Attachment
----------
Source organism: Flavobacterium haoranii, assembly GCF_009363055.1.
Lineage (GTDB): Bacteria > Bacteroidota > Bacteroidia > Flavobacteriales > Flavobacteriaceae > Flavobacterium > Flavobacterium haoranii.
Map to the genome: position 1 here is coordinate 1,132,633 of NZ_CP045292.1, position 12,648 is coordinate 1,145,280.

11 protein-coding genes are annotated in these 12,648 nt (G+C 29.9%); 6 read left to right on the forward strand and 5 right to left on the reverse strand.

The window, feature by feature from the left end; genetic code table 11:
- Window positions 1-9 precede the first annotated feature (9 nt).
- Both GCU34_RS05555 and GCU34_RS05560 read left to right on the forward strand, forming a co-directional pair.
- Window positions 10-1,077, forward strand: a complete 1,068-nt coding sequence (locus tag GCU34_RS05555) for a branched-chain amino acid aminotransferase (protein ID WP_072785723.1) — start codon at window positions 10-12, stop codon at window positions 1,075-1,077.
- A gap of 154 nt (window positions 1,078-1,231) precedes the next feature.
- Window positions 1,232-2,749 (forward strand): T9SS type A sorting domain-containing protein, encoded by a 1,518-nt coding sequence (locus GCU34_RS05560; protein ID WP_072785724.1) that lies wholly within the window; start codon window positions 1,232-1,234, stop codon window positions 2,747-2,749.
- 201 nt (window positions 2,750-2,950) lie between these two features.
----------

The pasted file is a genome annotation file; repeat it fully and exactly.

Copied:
Source organism: Flavobacterium haoranii, assembly GCF_009363055.1.
Lineage (GTDB): Bacteria > Bacteroidota > Bacteroidia > Flavobacteriales > Flavobacteriaceae > Flavobacterium > Flavobacterium haoranii.
Map to the genome: position 1 here is coordinate 1,132,633 of NZ_CP045292.1, position 12,648 is coordinate 1,145,280.

11 protein-coding genes are annotated in these 12,648 nt (G+C 29.9%); 6 read left to right on the forward strand and 5 right to left on the reverse strand.

The window, feature by feature from the left end; genetic code table 11:
- Window positions 1-9 precede the first annotated feature (9 nt).
- Both GCU34_RS05555 and GCU34_RS05560 read left to right on the forward strand, forming a co-directional pair.
- Window positions 10-1,077, forward strand: a complete 1,068-nt coding sequence (locus tag GCU34_RS05555) for a branched-chain amino acid aminotransferase (protein ID WP_072785723.1) — start codon at window positions 10-12, stop codon at window positions 1,075-1,077.
- A gap of 154 nt (window positions 1,078-1,231) precedes the next feature.
- Window positions 1,232-2,749 (forward strand): T9SS type A sorting domain-containing protein, encoded by a 1,518-nt coding sequence (locus GCU34_RS05560; protein ID WP_072785724.1) that lies wholly within the window; start codon window positions 1,232-1,234, stop codon window positions 2,747-2,749.
- 201 nt (window positions 2,750-2,950) lie between these two features.